November 13, 2015

How to Throw the Perfect Friendsgiving

Photo courtesy of Dmitry Shironosov/Thinkstock.Photo courtesy of Dmitry Shironosov/Thinkstock.

Despite how early your local drug store puts out the animatronic reindeer, Thanksgiving is essentially the official start to the holiday season. It’s now acceptable to listen to your favorite Mariah Carey chart-topper all day long, and the twinkle lights hanging up in your apartment or dorm room finally fit in with the season. The best part, however, is Friendsgiving.

What is this occasion, you ask? A fun-filled feast full of friends, music, and lots of pie. Whether you live in a city and are too far away from home—or are just looking for an excuse to stuff your face with more stuffing—then a Friendsgiving is the perfect holiday for you.

Throwing the perfect event can be a daunting task if not carefully prepared, but thankfully we have you covered. All you have to do is follow these simple (and delicious) steps to learn the art of a successful Friendsgiving.

1. The cleanest of the crew should host.

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No one wants to celebrate in the middle of messy dishes and old pizza boxes. Pick the neat freak friend to host your buddified extravaganza, because not only does a clean home make for a better environment, it will be much easier to clean up the explosion of food in a home that is already neat and organized. (Bonus points if there’s a dishwasher on the premises.)

2. Make sure you leave enough time to defrost the turkey (unless you're going for a Frozen theme).

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A turkey fresh from the freezer is a big ball of frozen meat. That bad boy needs to defrost overnight (or up to several days, depending on its size) before you can start cooking. If you forget this step, you’ll be running to the grocery store in search of a last-minute bird and end up coming home with chicken drumsticks instead. You can’t fool your guests, they’ll know. (I speak from personal experience.) 

3. Make it potluck style. (Duh.)

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The host should prepare the turkey, solely because attempting to transport a cooked turkey from point A to point B will result in failure, especially if you are taking public transportation. The rest of the fest should be divided up among the other guests. (It’s a community thing, after all.) One person shouldn’t do ALL the work. Make sure to discuss who’s bringing what, otherwise you’ll end up with five pumpkin pies and no stuffing. Womp.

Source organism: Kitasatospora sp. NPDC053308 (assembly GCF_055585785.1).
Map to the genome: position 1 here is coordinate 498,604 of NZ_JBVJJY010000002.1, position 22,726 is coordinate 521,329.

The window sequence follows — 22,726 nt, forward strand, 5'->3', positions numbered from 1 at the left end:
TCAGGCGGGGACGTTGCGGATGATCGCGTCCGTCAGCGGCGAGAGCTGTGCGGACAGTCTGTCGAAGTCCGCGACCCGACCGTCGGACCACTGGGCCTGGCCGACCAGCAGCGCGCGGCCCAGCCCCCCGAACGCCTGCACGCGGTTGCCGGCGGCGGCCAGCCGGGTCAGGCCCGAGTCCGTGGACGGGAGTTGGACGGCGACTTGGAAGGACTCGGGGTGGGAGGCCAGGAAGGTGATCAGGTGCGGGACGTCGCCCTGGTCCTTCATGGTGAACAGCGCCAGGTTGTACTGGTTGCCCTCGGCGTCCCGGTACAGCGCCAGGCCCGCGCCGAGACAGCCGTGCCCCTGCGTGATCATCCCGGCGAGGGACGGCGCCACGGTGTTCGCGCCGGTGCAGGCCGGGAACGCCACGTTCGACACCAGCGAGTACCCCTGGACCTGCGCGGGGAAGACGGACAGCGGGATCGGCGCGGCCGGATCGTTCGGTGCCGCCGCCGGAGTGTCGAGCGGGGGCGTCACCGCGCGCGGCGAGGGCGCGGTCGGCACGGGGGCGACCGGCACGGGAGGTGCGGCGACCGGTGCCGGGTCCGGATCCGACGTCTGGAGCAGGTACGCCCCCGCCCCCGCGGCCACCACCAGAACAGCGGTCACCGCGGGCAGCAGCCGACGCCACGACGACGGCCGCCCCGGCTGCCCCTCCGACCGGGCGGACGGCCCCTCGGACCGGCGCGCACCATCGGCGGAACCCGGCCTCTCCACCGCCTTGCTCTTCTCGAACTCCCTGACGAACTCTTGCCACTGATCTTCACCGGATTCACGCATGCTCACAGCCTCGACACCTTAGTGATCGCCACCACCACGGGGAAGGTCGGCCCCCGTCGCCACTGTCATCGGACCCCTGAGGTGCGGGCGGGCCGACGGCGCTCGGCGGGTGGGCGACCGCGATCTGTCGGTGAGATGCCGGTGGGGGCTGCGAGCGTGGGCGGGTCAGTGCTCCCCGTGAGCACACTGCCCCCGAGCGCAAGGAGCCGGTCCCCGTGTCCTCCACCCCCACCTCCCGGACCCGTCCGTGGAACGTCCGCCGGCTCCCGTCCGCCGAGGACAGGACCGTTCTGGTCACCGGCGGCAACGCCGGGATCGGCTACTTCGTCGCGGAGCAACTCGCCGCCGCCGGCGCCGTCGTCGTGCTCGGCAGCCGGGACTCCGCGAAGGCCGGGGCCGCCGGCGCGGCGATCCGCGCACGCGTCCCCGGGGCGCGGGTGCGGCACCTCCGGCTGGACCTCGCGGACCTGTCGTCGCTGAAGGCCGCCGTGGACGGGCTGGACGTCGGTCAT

4. Three words: Canned. Cranberry. Sauce.

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Let’s be real; everyone knows that the canned cranberry sauce is a quintessential part of the Thanksgiving dinner. If you’re the one in charge of bringing this, don’t forget. People will revolt. (You can also buy a slightly higher-end version at Whole Foods or Trader Joe’s, if ya wanna get fancy.)

5. Compile a killer playlist.

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The best part of a Friendsgiving is that it’s not as much of a family reunion—full of Grandma asking you questions about why you’re still single—but rather a party with all your favorite people. And no party is complete without an awesome playlist. Make sure there is a little something on there for everyone. Variety is key (just like your Friendsgiving meal itself). Just be sure to get your impromptu dance party in before the meal; stuffing yourself with stuffing may make movement slightly difficult.

6. Lastly, don't forget how #blessed you are.

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A Friendsgiving is meant to be a stress-free time with the people you choose to be your family. Expect a session of endless laughter until your sides hurt and many, many smiles. Just because you swapped out the “thanks” for “friends” doesn’t take away what this holiday is all about. We all have something to be thankful for, so take a moment and share. #Blessed.